Sampling from Cauchy (and Gaussian) distribution

How we construct  a random draw  from a Cauchy distribution, if we start with a draw from uniform distribution? That’s what asks the Exercise 7.3 of the book The Concepts and Practice of Mathematical Finance by Mark Joshi. We post here some C++ code as an answer. This is easily done by explicitly computing the inverse cumulative distribution function F^{-1}(x) of the Cauchy distribution and plugging then random numbers generated with a uniform distribution (this is done with the function GetOneRandomByICD).

f(x) = \frac{1}{\pi}\frac{1}{1+x^2},\; F(x) = \frac{1}{\pi}\arctan (x) + \frac{1}{2},
F^{-1}(x) = \tan [\pi (x-1/2)]

More tricky is the case in which we don’t have the F^{-1}(x). In that case we can obtain our sample by using two random uniforms – GetOneCauchyByUniforms –  or using two random numbers with gaussian distribution – GetOneCauchyByGaussians. In the latter case of course we need also a routine  to compute gaussian numbers. We present here the routine GetOneGaussianByRatio, which is similar to GetOneCauchyByUniforms (both are based on ratio of uniforms – see Probability and Random Processes by Grimmet and Stirzaker). The mathematical proofs are in the probability section of my notes.

#ifndef RANDOM_H
#define RANDOM_H

double CauchyICD(double uniform);
double GetOneRandomByICD(double (*func_ptr)(double));

double GetOneCauchyByUniforms();
double GetOneCauchyByGaussian();

double GetOneGaussianByRatio();

#include "Random.h"
#include <cmath>
#include <cstdlib>

double CauchyICD(double x){
 return std::tan(M_PI*(x-0.5));
double GetOneRandomByICD(double (*func_ptr)(double)){
	return (*func_ptr)(rand()/static_cast<double>(RAND_MAX));

double GetOneGaussianByRatio(){

	double x;
	double y;

	double ratio;

	do {
		x = 2.*rand()/static_cast(RAND_MAX)-1.;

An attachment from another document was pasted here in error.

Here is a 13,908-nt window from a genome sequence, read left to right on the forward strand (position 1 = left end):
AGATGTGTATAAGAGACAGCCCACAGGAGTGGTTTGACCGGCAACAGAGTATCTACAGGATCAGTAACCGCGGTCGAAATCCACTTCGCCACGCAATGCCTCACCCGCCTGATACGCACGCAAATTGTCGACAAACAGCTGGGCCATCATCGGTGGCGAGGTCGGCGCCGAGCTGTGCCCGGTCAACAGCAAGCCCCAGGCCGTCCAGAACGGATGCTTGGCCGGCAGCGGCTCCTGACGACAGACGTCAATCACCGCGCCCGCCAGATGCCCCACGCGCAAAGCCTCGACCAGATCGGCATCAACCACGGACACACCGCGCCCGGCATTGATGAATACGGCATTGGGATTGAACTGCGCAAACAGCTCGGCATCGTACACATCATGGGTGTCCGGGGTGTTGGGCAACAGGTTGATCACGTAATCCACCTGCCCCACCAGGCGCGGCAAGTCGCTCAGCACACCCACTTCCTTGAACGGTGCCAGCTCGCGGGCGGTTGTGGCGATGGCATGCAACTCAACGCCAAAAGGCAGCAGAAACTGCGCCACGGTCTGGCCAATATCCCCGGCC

y = 2.*rand()/static_cast(RAND_MAX)-1.;
		ratio = x/y;
	while((y > std::exp(-ratio*ratio*0.25))     
           || (y < -std::exp(-ratio*ratio*0.25)) );

	return ratio;

double GetOneCauchyByUniforms(){

	double x;
	double y;

	double sizeSquared;

	do {
		x = 2.*rand()/static_cast<double>(RAND_MAX)-1.;
		y = 2.*rand()/static_cast<double>(RAND_MAX)-1.;
		sizeSquared = x*x + y*y;
	while(sizeSquared >= 4.0);

	return y/x;

double GetOneCauchyByGaussian(){
	double x = GetOneGaussianByRatio();
	double y = GetOneGaussianByRatio();

	return x/y;

A simple test program which write to files samples of Cauchy distributed numbers:

#include "Random.h"
#include <iostream>
#include <fstream>
#include <cmath>
#include <cstdlib>

int main(){

	long sampleLength = 10000;

	std::ofstream myfile1; ("inverse_cauchy.txt");
	std::ofstream myfile2; ("ratio_cauchy.txt");	
        std::ofstream myfile3; ("gauss_cauchy.txt");	

    for(long n=0; n< sampleLength; n++){
		 myfile1 << GetOneRandomByICD(&CauchyICD) << "\n";
		 myfile2 << GetOneCauchyByRatio() << "\n";
		 myfile3 << GetOneCauchyByGaussian() << "\n";


	return 0;

Now just compile and try it.

Pricing on Trees notes

Just added to the Notes page a few pages about option pricing on trees. We explicitly show the equivalence of replicating, hedging or using a risk-neutral approach to price options on a binomial tree. A Mathematica implementation of binomial and trinomial tree will be added soon, with discussion on convergence issues.

European Options on Google Play

Just uploaded to the market European Options:

Easily compute price and greeks of european-style option derivatives. European Options is an handy app to compute price and greeks of Vanilla, Digital and Barrier european-style options (for definitions we refer to the standard book “Hull – Options, futures and other derivatives”). It is planned to add more exotic options. Price and greeks are computed via analytical formulas.

The source code is available at my GitHub repo.

Get it on Google Play

European options App – source code

Pushed to my GitHub repo a first version of European Options: an handy Android app which computes price and greeks for Vanilla, Digital and Barrier european-style options. Basically it is the Java translation of some of the C++ code I wrote this summer following Joshi books. In a few days I will upload to the market the app.

Hello world!

I’m a PhD in theoretical physics (as one can easily guess from the title of the blog I worked on Higgs physics) and I would like to move towards quantitative finance.

I’ll post here notes, code snippets,  tutorials, book reviews and web resources which I’m collecting while studying quant finance.  In the hope that the resources within this web page will help people with similar background.